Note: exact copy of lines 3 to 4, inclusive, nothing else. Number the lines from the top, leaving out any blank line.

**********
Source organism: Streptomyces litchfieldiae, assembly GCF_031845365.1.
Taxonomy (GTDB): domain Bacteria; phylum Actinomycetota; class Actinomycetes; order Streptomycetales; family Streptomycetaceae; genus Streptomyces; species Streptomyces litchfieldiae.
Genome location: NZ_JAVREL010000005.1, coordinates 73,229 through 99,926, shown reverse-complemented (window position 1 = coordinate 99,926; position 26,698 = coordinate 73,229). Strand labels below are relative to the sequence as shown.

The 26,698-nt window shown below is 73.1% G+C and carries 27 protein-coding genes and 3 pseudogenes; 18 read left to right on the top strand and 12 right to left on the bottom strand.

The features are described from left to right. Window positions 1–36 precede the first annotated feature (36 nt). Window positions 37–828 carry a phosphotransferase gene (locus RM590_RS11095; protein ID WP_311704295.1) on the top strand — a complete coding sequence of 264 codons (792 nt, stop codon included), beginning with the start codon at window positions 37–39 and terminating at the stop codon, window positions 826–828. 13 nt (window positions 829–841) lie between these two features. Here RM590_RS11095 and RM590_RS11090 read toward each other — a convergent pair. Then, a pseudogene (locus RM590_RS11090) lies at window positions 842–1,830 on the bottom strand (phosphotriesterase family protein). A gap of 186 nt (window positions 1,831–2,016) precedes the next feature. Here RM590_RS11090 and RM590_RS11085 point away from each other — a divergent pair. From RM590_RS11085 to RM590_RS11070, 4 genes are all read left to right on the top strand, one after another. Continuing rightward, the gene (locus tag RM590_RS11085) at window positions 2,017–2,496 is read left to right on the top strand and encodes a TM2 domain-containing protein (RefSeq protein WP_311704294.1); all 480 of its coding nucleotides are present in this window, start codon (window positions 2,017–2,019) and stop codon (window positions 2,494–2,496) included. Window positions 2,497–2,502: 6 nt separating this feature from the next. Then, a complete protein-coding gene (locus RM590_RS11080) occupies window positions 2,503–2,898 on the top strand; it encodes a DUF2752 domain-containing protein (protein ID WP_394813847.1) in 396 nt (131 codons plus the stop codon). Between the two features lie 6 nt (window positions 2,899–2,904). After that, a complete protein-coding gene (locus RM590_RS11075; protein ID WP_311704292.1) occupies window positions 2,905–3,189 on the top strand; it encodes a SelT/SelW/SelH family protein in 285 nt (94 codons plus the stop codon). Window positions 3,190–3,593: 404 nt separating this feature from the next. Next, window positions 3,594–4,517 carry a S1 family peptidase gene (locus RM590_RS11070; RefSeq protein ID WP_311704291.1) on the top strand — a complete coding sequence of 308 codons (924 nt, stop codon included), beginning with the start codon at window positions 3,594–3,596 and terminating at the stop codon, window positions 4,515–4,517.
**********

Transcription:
Genome location: NZ_JAVREL010000005.1, coordinates 73,229 through 99,926, shown reverse-complemented (window position 1 = coordinate 99,926; position 26,698 = coordinate 73,229). Strand labels below are relative to the sequence as shown.

The 26,698-nt window shown below is 73.1% G+C and carries 27 protein-coding genes and 3 pseudogenes; 18 read left to right on the top strand and 12 right to left on the bottom strand.